- 37 dogs were police targets
- 20 dogs sustained fatal injuries
- 11 dogs were injured
- 6 dogs were unharmed (all shots missed)
- 105 total rounds were fired averaging 2.8 rounds per dog


1. The MPD should develop a departmental strategy for the proper handling of dog-related incidents. This strategy should closely align with the model protocols identified in the August 2011 U.S. Department of Justice Office of Community Oriented Policing Services publication, "The Problem of Dog-Related Incidents and Encounters." The goal of this strategy should be to significantly reduce the use of deadly force in dog-related encounters.

2. The MPD should intensify training on dog behavior and appropriate use of de-escalation techniques and other non-lethal tactical response strategies for dog-related encounters.

3. The MPD should closely review every dog-related encounter that involves the discharge of a firearm to determine if the use of deadly force was appropriate and whether proper non-lethal tactical responses were considered and utilized by officers.

4. The MPD should consider revising the use of force policy to include specific dog-related protocols consistent with a revised training regimen.

Pet Owner Reacts to Sentence of the Man who Killed his Dog


By: Litsa Pappas | Jan 09, 2013

HARRISONBURG, Va. -- In a retrial, a judge found former Harrisonburg Police Officer Russell Metcalf guilty once again of animal cruelty, but he did drop one charge that Metcalf was convicted of in his first trial.

The judge said on Wednesday that Metcalf is not guilty of recklessly using a gun when he shot and killed a dog last spring. The judge did say that it wasn't necessary for Metcalf to shoot the dog and that's why Metcalf is still guilty of animal cruelty.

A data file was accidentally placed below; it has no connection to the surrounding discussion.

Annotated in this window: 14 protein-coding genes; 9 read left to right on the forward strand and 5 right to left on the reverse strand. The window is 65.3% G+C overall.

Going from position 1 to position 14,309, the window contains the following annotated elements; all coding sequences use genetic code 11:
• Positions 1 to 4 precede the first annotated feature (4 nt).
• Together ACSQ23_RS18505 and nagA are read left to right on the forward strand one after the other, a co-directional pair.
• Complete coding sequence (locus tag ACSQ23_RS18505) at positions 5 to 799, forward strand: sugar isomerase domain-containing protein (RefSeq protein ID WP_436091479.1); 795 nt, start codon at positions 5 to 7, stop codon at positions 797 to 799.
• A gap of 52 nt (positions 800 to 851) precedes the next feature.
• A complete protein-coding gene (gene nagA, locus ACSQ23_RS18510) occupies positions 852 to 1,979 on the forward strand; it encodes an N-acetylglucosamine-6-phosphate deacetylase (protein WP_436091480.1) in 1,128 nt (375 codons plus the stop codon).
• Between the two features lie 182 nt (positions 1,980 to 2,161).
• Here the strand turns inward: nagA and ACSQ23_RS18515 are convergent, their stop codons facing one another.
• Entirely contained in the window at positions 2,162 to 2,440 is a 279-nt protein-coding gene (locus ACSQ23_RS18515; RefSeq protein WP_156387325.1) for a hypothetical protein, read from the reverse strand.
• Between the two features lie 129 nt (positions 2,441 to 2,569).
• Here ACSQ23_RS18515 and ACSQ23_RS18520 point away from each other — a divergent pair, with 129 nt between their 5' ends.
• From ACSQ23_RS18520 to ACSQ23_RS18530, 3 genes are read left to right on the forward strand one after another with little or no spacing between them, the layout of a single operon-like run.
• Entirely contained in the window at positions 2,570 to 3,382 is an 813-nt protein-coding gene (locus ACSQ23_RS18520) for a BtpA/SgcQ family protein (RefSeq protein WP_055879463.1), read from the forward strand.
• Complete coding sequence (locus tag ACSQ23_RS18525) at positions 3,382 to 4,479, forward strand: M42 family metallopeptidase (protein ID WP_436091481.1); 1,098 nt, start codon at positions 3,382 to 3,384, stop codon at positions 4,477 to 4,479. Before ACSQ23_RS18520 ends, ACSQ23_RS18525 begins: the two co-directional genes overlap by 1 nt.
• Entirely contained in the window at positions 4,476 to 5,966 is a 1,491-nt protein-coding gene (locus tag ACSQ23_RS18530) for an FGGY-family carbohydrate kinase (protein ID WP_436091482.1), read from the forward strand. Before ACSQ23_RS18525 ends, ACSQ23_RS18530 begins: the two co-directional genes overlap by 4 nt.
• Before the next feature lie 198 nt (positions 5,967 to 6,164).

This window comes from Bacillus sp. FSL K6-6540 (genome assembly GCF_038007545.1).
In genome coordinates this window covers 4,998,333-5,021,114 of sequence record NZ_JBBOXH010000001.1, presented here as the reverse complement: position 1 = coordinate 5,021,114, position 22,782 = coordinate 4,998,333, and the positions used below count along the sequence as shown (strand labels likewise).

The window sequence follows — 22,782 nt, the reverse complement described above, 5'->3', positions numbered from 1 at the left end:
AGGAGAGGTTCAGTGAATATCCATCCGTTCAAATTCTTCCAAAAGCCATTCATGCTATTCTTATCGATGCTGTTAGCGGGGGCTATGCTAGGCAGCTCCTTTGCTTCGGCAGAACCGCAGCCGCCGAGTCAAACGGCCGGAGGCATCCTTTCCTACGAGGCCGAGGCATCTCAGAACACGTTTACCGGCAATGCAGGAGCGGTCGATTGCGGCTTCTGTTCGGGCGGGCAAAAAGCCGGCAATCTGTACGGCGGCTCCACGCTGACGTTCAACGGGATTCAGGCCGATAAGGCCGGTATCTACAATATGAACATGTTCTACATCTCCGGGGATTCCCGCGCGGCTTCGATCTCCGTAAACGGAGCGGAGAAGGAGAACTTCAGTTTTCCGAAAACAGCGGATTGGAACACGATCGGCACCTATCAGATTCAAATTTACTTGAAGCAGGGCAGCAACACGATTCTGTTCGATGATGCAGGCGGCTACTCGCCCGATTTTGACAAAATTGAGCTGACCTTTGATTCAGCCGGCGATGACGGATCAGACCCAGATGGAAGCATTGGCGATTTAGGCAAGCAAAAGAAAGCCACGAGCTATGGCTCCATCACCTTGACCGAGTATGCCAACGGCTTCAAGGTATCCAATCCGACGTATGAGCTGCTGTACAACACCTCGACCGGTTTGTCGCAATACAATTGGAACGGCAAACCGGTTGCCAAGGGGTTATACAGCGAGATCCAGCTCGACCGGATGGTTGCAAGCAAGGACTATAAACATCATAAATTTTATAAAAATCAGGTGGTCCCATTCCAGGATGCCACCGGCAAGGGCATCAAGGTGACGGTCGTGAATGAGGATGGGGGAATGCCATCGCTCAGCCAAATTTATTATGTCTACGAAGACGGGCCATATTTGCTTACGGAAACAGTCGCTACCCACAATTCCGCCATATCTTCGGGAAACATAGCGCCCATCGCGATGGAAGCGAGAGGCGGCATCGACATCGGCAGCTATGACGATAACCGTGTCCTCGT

Bryan Ware, the dog's owner, said he was upset when he found Sadie, his dog, shot to death outside his home last April.

"It's very upsetting for someone to take something away from you like that. That's uncalled for,” said Ware.

Ware described what Sadie was like.

"Sadie was a lovable, black and white Border Collie, about eight months old. She was very playful. She was just like any other Border Collie. When you would speak to her, she would kind of just crouch down like they normally do. She was very obedient."

Former Harrisonburg Police Officer Russell Metcalf shot Sadie as he was riding his bike past Ware's house. Metcalf said he did it because he was afraid the dog would bite him.

Ware said he was disappointed when the judge dropped the reckless use of a gun charge against Metcalf.

"Anytime you discharge a firearm like that in a neighborhood with homes and human life, that's reckless. That's being reckless."

Ware said he was glad the judge still holds Metcalf accountable for killing Sadie by finding him guilty of animal cruelty.

"Hopefully this will be a message for him and some others that you can't just up and do what you want to do like that. Take other people's feelings and personal properties into consideration."

The judge said the defense showed Metcalf's extensive experience in gun use and that was why the judge said his shooting the dog wasn't reckless because he knew what he was doing.

Metcalf's lawyer said he was pleased the judge dropped that charge, but he was still disappointed that Metcalf was found guilty of animal cruelty.

Metcalf now has to pay an $800 fine for his sentence.

IA Police Chief Pleaded Guilty to Animal Abuse for Shooting 7 Dogs

09.14.05 - 7 DOGS - HAMBURG, IA

- The small claims suit was filed by Elizabeth Brock and her attorney Jon Johnson against Police Chief Nick Millsap Fremont County Court Case # 04361 AGCR006089

- The claim was filed on Dec. 6, 2005 in Fremont County Court and served to the City of Hamburg (Georgann Stephens) on Dec 9, 2005 and to Nick Millsap on Dec.12, 2005.

- Brock was awarded $3,500 in damages in a small claims lawsuit against Millsap and the city of Hamburg, IA.

- On August 1, 2007, Nick Millsap was sentenced to one year of unsupervised probation under a deferred entry of judgment.

- The 'FORMER' Hamburg police chief pleaded guilty to one count of animal abuse, an aggravated misdemeanor. The remaining counts were dismissed as part of a plea agreement.

- Millsap was initially charged with seven counts of animal abuse after it was alleged that he removed seven dogs and puppies from a Hamburg residence in September 2005, and killed each of them - six by gunshots and one by stomping on its head.

- No jail time was imposed